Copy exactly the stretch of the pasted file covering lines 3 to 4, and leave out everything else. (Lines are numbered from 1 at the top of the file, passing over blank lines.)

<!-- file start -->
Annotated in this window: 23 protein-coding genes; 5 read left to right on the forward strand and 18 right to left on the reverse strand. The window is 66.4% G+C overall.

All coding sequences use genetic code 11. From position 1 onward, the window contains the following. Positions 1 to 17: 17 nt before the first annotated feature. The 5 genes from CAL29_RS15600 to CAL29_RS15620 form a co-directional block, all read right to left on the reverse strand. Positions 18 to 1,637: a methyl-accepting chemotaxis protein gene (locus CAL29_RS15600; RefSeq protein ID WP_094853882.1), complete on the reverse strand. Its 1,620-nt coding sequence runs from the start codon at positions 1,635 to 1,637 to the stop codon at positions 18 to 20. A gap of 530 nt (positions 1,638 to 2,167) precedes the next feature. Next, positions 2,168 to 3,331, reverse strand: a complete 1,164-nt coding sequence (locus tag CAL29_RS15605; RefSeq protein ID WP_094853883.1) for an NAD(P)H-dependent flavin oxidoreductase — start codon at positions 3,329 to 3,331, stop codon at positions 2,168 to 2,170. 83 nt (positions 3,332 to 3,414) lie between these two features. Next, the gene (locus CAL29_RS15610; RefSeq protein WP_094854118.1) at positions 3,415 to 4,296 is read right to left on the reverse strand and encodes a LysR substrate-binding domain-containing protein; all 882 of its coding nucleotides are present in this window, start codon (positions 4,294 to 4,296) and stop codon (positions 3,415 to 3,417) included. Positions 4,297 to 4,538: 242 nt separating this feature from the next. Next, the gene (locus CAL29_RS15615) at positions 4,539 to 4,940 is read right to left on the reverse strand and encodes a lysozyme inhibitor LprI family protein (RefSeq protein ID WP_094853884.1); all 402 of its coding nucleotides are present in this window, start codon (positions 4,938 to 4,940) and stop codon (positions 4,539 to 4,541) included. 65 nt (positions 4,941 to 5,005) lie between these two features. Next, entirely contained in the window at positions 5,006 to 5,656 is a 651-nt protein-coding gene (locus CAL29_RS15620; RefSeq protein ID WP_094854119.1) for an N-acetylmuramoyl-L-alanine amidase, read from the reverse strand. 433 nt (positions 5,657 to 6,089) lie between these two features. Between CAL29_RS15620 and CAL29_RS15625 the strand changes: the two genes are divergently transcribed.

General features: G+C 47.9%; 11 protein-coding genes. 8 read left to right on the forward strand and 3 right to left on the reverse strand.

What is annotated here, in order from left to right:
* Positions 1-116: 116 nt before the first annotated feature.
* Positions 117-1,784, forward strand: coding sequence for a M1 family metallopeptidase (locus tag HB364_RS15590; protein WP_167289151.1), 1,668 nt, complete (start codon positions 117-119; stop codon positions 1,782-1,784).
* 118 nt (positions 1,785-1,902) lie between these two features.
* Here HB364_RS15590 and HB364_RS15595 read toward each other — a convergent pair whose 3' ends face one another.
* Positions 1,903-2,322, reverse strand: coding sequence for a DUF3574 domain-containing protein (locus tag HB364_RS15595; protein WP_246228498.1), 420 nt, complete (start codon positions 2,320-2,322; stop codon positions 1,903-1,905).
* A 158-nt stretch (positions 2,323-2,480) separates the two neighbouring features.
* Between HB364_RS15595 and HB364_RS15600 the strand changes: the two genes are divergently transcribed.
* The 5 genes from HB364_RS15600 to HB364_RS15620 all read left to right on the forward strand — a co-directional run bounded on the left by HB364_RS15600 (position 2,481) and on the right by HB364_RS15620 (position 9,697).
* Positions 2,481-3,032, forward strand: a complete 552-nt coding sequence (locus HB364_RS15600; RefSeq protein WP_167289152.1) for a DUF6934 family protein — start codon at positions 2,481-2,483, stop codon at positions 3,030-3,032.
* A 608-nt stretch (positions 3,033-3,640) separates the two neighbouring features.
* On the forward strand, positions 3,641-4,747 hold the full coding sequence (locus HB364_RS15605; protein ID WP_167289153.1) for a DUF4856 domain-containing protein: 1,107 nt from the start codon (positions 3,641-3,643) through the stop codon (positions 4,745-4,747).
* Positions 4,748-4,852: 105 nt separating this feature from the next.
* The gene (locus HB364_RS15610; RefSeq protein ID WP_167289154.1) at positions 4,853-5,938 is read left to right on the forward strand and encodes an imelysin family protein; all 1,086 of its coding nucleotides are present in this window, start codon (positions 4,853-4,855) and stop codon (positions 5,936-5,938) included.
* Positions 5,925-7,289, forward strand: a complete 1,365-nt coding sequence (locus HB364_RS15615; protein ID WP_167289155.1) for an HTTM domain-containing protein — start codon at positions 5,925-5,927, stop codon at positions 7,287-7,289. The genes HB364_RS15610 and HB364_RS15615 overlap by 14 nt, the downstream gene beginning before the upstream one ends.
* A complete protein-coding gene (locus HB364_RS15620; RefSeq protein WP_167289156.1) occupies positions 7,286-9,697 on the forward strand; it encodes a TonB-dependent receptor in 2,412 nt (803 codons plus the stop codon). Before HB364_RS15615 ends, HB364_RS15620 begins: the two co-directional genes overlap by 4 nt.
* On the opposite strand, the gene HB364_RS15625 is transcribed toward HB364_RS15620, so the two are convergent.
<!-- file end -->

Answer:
General features: G+C 47.9%; 11 protein-coding genes. 8 read left to right on the forward strand and 3 right to left on the reverse strand.

What is annotated here, in order from left to right: